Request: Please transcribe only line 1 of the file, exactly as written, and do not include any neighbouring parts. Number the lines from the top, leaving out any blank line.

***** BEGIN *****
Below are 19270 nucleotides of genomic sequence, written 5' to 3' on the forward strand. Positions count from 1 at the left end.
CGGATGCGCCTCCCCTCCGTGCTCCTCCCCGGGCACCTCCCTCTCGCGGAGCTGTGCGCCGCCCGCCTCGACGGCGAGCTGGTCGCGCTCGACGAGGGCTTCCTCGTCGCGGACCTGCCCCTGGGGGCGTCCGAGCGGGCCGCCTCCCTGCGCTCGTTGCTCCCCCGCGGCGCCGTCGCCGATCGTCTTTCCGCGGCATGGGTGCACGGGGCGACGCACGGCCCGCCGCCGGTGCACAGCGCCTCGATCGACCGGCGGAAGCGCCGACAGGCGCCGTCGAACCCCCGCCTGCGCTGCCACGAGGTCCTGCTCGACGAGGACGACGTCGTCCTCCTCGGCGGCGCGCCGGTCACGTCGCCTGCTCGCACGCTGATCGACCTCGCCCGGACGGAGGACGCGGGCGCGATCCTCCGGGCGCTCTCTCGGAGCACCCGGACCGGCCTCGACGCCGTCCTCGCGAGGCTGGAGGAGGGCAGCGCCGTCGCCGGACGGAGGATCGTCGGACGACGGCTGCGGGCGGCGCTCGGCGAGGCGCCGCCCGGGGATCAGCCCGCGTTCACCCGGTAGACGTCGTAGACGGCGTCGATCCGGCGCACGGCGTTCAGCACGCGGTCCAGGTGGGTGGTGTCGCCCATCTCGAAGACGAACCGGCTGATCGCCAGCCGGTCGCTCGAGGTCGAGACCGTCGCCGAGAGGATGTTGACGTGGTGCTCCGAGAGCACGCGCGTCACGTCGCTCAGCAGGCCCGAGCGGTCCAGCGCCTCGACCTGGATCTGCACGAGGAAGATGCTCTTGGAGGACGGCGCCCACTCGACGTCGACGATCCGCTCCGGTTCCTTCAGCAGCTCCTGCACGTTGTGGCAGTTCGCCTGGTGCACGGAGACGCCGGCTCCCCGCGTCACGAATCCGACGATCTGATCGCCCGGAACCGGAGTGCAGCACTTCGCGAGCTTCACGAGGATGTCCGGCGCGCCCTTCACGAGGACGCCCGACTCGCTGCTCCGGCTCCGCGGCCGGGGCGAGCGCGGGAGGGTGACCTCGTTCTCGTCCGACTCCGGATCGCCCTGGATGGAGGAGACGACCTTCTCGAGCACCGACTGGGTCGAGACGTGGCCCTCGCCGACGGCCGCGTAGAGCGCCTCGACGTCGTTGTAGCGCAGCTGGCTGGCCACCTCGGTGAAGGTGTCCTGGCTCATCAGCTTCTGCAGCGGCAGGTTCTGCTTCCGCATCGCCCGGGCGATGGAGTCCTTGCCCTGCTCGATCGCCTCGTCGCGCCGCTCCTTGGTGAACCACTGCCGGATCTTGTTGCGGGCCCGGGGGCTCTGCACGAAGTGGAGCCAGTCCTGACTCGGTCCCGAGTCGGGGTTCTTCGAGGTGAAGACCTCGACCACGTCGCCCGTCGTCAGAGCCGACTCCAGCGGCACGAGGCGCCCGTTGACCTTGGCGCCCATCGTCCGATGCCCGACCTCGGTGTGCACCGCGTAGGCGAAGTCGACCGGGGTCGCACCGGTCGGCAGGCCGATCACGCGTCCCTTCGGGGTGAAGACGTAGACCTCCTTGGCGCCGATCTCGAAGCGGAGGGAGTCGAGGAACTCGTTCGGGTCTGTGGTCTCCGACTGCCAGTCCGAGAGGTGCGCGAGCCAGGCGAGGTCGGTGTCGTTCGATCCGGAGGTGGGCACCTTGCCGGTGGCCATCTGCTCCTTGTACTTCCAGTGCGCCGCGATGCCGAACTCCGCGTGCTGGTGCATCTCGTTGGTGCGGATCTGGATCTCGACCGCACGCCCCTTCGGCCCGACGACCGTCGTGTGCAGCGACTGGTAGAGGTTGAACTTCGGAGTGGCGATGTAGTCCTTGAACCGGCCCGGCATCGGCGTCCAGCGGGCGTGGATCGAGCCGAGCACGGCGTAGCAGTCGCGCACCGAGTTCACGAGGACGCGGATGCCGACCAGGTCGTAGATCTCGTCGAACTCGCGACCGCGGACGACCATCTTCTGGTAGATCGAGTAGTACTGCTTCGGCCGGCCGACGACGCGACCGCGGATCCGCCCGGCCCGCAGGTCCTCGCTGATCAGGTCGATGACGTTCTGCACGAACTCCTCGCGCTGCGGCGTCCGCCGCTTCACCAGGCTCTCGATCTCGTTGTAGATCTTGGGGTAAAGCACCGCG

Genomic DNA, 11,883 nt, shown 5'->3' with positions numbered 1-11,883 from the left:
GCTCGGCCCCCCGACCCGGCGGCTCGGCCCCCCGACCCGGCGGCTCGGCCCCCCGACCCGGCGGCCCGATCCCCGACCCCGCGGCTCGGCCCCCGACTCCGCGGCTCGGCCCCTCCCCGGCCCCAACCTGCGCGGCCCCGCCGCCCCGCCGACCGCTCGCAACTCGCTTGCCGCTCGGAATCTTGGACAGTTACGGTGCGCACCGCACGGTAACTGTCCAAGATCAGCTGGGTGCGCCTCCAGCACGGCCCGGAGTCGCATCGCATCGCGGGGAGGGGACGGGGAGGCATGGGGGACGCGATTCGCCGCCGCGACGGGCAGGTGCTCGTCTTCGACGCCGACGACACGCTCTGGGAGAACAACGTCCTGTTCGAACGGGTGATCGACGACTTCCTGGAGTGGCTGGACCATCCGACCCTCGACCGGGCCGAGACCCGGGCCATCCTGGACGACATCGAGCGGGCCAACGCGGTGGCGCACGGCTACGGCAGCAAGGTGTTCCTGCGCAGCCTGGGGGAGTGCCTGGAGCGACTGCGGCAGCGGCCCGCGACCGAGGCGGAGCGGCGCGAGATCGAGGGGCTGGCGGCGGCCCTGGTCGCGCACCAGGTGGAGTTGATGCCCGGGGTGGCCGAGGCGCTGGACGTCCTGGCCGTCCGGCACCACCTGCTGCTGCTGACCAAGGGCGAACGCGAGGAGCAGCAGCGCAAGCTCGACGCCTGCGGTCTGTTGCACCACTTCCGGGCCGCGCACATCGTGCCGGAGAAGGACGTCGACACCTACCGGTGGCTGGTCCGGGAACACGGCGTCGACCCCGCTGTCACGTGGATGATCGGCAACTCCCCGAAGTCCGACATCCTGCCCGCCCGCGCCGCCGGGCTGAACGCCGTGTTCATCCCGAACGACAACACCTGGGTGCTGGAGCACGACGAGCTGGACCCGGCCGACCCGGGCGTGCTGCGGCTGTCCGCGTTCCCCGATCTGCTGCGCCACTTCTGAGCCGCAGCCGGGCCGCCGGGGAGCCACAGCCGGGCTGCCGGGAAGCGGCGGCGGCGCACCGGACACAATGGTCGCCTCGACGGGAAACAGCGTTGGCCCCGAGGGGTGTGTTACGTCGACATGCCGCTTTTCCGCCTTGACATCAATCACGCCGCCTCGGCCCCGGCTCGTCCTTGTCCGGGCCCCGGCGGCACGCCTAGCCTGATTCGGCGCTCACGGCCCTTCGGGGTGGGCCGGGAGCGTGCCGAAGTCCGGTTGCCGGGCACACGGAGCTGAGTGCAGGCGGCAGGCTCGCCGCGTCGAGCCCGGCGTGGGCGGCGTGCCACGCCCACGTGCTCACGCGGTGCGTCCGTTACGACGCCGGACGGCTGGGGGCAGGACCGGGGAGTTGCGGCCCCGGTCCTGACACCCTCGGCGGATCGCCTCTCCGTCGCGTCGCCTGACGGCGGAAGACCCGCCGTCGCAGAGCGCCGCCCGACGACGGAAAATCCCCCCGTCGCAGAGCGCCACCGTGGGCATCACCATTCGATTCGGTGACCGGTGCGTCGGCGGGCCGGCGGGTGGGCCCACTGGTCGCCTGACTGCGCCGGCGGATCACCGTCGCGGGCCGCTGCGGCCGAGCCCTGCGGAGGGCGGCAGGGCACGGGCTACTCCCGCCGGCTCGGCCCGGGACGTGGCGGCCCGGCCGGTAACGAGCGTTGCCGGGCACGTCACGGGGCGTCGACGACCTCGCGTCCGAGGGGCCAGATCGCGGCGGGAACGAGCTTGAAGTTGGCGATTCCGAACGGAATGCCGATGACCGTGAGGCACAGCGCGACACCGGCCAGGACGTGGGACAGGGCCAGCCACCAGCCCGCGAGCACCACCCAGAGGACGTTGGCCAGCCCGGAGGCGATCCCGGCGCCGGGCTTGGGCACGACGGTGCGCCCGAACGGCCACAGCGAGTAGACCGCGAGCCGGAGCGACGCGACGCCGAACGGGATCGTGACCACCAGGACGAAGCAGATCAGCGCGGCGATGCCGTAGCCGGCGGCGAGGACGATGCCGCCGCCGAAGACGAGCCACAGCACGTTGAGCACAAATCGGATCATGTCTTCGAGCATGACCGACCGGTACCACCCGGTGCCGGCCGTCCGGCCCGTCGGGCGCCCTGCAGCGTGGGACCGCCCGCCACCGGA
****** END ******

Below are 19270 nucleotides of genomic sequence, written 5' to 3' on the forward strand. Positions count from 1 at the left end.